Poor reporting of multivariable prediction model studies: towards a targeted implementation strategy of the TRIPOD statement.
Heus P., Damen JAAG., Pajouheshnia R., Scholten RJPM., Reitsma JB., Collins GS., Altman DG., Moons KGM., Hooft L.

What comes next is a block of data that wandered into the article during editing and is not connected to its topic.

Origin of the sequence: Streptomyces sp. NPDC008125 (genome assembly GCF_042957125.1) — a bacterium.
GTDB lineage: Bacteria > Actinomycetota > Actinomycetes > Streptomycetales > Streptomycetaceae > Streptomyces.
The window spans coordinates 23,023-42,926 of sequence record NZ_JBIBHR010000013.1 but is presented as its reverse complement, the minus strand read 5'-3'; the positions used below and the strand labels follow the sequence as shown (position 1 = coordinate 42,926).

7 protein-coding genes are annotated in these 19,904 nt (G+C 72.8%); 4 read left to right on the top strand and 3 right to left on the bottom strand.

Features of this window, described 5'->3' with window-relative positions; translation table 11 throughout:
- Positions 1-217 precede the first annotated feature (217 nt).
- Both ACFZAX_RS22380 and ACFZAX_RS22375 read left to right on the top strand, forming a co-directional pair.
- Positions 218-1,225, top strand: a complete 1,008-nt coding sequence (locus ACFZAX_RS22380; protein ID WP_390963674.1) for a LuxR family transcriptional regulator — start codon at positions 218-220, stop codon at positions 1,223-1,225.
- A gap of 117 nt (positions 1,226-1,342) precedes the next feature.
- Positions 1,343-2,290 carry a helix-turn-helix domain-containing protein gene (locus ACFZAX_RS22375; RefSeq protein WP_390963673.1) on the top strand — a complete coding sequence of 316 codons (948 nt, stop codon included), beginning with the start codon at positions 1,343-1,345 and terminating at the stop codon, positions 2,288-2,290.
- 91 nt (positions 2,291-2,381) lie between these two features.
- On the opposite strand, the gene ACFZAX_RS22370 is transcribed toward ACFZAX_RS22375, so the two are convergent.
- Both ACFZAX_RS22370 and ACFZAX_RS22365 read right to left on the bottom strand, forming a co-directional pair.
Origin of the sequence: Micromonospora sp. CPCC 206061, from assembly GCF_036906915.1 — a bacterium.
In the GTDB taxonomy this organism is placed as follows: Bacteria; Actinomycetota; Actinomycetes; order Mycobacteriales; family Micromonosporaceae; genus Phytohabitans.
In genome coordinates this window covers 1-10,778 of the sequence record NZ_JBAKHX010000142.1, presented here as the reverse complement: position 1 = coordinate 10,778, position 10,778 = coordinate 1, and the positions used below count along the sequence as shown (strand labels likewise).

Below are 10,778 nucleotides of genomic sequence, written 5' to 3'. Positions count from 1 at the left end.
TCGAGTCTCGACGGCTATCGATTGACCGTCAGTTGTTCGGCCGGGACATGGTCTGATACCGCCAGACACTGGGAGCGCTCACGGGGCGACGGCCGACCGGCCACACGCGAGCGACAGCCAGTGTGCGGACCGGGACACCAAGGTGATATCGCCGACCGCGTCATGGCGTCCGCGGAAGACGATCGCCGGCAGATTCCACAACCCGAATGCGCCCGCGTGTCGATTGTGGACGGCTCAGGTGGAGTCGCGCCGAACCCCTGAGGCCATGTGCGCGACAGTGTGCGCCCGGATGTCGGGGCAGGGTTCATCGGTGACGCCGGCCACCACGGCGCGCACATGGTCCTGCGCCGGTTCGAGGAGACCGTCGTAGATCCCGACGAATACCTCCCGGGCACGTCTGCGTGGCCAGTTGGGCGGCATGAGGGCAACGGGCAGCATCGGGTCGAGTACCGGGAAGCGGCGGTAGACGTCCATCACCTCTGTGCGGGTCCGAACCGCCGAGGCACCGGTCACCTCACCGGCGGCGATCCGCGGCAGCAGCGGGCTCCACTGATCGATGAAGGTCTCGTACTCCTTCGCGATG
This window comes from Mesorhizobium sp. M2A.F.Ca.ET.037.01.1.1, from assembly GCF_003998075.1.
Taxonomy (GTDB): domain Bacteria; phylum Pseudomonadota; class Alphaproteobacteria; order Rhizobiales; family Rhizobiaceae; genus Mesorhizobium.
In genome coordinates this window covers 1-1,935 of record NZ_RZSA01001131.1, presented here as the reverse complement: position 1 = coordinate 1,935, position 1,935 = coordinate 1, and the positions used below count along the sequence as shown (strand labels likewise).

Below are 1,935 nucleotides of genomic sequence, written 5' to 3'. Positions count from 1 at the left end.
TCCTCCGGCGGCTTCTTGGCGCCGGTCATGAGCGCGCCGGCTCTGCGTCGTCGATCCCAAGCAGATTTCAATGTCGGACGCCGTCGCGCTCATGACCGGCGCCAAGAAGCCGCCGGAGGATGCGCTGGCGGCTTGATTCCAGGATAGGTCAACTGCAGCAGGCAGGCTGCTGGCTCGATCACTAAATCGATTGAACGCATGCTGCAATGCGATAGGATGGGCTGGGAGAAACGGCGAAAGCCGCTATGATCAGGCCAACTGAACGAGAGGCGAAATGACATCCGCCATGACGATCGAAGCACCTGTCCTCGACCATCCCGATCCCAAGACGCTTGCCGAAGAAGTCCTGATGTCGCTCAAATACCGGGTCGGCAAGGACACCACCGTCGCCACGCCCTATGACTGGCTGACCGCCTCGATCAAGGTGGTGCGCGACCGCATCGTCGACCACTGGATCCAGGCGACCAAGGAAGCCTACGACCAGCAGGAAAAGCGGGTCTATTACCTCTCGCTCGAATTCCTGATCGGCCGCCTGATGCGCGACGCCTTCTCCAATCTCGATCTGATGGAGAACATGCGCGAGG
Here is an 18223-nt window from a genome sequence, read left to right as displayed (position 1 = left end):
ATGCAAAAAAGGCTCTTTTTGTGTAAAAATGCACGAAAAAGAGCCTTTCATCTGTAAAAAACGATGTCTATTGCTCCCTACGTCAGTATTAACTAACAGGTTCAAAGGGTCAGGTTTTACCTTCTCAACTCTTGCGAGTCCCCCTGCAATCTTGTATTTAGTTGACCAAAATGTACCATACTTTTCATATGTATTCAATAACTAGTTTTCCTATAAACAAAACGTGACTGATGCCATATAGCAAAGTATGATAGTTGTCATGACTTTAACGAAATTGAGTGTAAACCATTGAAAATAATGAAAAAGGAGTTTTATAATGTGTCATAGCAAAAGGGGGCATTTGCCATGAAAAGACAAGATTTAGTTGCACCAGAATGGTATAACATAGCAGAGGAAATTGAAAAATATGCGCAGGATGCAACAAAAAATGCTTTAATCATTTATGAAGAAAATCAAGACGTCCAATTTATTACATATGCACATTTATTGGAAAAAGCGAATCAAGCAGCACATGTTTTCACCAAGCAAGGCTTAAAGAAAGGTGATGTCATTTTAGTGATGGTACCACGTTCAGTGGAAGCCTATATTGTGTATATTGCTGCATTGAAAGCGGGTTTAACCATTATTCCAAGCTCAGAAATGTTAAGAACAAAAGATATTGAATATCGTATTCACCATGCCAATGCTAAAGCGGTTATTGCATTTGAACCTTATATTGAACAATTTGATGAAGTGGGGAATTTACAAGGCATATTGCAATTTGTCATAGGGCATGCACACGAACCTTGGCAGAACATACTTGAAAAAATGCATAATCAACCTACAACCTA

BACKGROUND: As complete reporting is essential to judge the validity and applicability of multivariable prediction models, a guideline for the Transparent Reporting of a multivariable prediction model for Individual Prognosis Or Diagnosis (TRIPOD) was introduced. We assessed the completeness of reporting of prediction model studies published just before the introduction of the TRIPOD statement, to refine and tailor its implementation strategy. METHODS: Within each of 37 clinical domains, 10 journals with the highest journal impact factor were selected. A PubMed search was performed to identify prediction model studies published before the launch of TRIPOD in these journals (May 2014). Eligible publications reported on the development or external validation of a multivariable prediction model (either diagnostic or prognostic) or on the incremental value of adding a predictor to an existing model. RESULTS: We included 146 publications (84% prognostic), from which we assessed 170 models: 73 (43%) on model development, 43 (25%) on external validation, 33 (19%) on incremental value, and 21 (12%) on combined development and external validation of the same model. Overall, publications adhered to a median of 44% (25th-75th percentile 35-52%) of TRIPOD items, with 44% (35-53%) for prognostic and 41% (34-48%) for diagnostic models. TRIPOD items that were completely reported for less than 25% of the models concerned abstract (2%), title (5%), blinding of predictor assessment (6%), comparison of development and validation data (11%), model updating (14%), model performance (14%), model specification (17%), characteristics of participants (21%), model performance measures (methods) (21%), and model-building procedures (24%). Most often reported were TRIPOD items regarding overall interpretation (96%), source of data (95%), and risk groups (90%). CONCLUSIONS: More than half of the items considered essential for transparent reporting were not fully addressed in publications of multivariable prediction model studies. Essential information for using a model in individual risk prediction, i.e. model specifications and model performance, was incomplete for more than 80% of the models. Items that require improved reporting are title, abstract, and model-building procedures, as they are crucial for identification and external validation of prediction models.